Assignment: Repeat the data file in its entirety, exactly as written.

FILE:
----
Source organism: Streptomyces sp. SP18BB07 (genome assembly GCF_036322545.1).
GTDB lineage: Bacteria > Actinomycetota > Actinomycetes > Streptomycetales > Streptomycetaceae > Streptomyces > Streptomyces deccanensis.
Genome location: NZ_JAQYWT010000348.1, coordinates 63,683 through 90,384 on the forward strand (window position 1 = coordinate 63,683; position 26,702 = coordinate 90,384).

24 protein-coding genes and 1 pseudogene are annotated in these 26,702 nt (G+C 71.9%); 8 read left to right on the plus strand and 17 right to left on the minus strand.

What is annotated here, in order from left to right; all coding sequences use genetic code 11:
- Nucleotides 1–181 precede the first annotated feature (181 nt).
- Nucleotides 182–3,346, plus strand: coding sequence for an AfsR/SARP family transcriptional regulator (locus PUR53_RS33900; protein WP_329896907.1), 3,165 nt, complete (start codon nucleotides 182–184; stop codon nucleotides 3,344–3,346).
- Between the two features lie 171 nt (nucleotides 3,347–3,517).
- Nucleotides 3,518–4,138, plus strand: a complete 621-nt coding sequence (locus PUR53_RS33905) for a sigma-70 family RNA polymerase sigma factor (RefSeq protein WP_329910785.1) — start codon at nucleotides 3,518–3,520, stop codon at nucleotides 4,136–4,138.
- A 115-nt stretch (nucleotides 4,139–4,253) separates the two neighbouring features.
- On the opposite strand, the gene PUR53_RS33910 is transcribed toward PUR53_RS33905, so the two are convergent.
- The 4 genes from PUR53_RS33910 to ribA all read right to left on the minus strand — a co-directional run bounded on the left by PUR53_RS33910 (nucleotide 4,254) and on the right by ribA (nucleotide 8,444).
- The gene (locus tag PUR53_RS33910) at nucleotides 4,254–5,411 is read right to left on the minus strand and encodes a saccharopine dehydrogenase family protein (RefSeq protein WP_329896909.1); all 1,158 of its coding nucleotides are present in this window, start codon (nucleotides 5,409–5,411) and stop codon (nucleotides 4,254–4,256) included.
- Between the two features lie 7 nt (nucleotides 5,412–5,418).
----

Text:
Source organism: Streptomyces sp. SP18BB07 (genome assembly GCF_036322545.1).
GTDB lineage: Bacteria > Actinomycetota > Actinomycetes > Streptomycetales > Streptomycetaceae > Streptomyces > Streptomyces deccanensis.
Genome location: NZ_JAQYWT010000348.1, coordinates 63,683 through 90,384 on the forward strand (window position 1 = coordinate 63,683; position 26,702 = coordinate 90,384).

24 protein-coding genes and 1 pseudogene are annotated in these 26,702 nt (G+C 71.9%); 8 read left to right on the plus strand and 17 right to left on the minus strand.

What is annotated here, in order from left to right; all coding sequences use genetic code 11:
- Nucleotides 1–181 precede the first annotated feature (181 nt).
- Nucleotides 182–3,346, plus strand: coding sequence for an AfsR/SARP family transcriptional regulator (locus PUR53_RS33900; protein WP_329896907.1), 3,165 nt, complete (start codon nucleotides 182–184; stop codon nucleotides 3,344–3,346).
- Between the two features lie 171 nt (nucleotides 3,347–3,517).
- Nucleotides 3,518–4,138, plus strand: a complete 621-nt coding sequence (locus PUR53_RS33905) for a sigma-70 family RNA polymerase sigma factor (RefSeq protein WP_329910785.1) — start codon at nucleotides 3,518–3,520, stop codon at nucleotides 4,136–4,138.
- A 115-nt stretch (nucleotides 4,139–4,253) separates the two neighbouring features.
- On the opposite strand, the gene PUR53_RS33910 is transcribed toward PUR53_RS33905, so the two are convergent.
- The 4 genes from PUR53_RS33910 to ribA all read right to left on the minus strand — a co-directional run bounded on the left by PUR53_RS33910 (nucleotide 4,254) and on the right by ribA (nucleotide 8,444).
- The gene (locus tag PUR53_RS33910) at nucleotides 4,254–5,411 is read right to left on the minus strand and encodes a saccharopine dehydrogenase family protein (RefSeq protein WP_329896909.1); all 1,158 of its coding nucleotides are present in this window, start codon (nucleotides 5,409–5,411) and stop codon (nucleotides 4,254–4,256) included.
- Between the two features lie 7 nt (nucleotides 5,412–5,418).